And when I showed up with all my paintings, the director mouth dropped open because he couldn't leave many. I brought, there were 31 paintings and we had paying a lot of them because otherwise it wouldn't have all gone up. You had to do what he had to double hang them. We had to hang above the other in the gallery because it just wasn't enough.

Oh, and it was a big, it was a big deal. The director said that they hadn't had that quality ever at their place of work. So it was good for them. I didn't expect to sell anything. And I didn't because it was such a small town and there aren't, it's not really a Western town, so I just enjoyed showing my paintings to everybody.

Let them see. Yeah, but I knew it'd be an opportunity to sell.


[00:17:16] Shari: 71


Do you have goals to get into more exhibits now? Is that something that hugs a bit you?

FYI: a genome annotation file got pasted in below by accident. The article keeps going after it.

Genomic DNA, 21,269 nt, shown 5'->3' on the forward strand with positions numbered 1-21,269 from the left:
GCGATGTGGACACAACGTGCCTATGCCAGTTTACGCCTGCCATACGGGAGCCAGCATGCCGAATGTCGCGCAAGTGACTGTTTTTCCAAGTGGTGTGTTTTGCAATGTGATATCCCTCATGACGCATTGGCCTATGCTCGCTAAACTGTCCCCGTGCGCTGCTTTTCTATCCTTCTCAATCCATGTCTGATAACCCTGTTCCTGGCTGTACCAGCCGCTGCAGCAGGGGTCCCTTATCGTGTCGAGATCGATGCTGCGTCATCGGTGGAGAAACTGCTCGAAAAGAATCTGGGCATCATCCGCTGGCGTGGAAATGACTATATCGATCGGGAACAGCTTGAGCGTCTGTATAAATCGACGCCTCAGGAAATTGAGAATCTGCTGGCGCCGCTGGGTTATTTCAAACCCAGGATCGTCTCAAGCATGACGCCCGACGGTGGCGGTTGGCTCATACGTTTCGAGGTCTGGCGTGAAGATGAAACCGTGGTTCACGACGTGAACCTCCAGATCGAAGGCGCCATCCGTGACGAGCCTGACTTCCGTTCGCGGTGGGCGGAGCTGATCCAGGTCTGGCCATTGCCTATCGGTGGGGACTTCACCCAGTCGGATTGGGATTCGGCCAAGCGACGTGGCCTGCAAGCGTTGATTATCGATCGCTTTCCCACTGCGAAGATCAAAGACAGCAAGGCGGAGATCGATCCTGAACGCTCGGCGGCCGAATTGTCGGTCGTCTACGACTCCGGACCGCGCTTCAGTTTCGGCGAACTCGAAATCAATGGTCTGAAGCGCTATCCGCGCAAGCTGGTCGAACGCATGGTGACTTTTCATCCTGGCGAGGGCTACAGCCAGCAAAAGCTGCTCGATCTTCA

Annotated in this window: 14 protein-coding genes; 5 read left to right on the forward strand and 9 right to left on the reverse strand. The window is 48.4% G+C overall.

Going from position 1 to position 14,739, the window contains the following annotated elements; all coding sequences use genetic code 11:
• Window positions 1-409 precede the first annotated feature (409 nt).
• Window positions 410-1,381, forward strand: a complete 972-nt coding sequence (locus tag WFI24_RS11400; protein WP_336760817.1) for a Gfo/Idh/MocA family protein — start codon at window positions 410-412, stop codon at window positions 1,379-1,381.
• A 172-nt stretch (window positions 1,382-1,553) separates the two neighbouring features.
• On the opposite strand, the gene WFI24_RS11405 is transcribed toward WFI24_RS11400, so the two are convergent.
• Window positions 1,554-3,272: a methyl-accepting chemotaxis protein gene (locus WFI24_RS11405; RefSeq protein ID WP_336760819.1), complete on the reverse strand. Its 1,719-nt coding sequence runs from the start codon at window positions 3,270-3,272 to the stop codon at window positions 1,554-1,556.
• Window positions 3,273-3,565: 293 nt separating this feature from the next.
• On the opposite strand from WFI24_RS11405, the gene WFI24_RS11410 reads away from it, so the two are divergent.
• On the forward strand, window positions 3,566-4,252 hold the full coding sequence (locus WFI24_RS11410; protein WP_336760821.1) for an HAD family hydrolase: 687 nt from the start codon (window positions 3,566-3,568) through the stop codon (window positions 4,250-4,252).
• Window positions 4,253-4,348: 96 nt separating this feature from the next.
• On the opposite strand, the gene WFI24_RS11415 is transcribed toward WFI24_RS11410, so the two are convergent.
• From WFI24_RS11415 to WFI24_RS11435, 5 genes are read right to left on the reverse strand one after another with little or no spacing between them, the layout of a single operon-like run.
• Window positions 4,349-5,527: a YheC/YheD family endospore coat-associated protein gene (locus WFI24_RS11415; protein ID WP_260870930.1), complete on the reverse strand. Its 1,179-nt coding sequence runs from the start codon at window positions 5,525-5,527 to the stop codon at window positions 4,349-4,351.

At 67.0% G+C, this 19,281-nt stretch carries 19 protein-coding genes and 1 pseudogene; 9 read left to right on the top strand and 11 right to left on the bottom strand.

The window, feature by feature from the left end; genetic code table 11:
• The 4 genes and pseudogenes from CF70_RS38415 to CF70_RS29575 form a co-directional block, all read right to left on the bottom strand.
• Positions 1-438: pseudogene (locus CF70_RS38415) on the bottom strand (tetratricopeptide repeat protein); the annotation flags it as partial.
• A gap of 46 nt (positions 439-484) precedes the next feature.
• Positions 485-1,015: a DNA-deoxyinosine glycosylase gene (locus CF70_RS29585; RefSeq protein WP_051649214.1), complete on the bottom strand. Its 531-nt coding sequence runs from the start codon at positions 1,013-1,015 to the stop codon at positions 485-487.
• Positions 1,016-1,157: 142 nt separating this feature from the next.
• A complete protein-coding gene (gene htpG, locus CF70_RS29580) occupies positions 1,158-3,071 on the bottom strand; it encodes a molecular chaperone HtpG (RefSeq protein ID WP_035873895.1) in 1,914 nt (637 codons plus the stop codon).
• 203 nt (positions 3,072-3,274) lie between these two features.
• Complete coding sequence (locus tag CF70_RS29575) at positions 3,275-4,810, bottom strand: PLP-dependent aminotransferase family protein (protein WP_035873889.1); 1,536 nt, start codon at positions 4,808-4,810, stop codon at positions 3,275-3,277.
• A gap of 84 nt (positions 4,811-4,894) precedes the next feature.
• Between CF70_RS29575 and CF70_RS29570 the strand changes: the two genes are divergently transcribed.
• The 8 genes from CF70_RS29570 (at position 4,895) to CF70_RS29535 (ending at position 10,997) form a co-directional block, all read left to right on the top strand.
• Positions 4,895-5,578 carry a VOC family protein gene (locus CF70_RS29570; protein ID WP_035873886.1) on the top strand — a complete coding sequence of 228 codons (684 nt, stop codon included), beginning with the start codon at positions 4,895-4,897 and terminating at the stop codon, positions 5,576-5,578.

My daughter living in Santa Fe does not have the room and you can't put holes in the stucco walls in Santa Fe because they're hard as rocks. So she can't fit any in my son right now can't fit any in and I'm thinking I've got to get rid of some of this stuff. It's just piling up. And yes, I have been trying to figure out where I could get into a gallery somewhere, get some of my work outta here.

But otherwise I don't know what's going to happen to it on download.


sounds like you started out just

doing it for yourself and for your family. And now you're ready to start branching out into more of the career world.


I have sent inquiries out to other galleries, but most of the galleries that came back to me were either co-op or they only wanted local artists.


[00:18:46] Shari: Both. Both am the arts center that's in.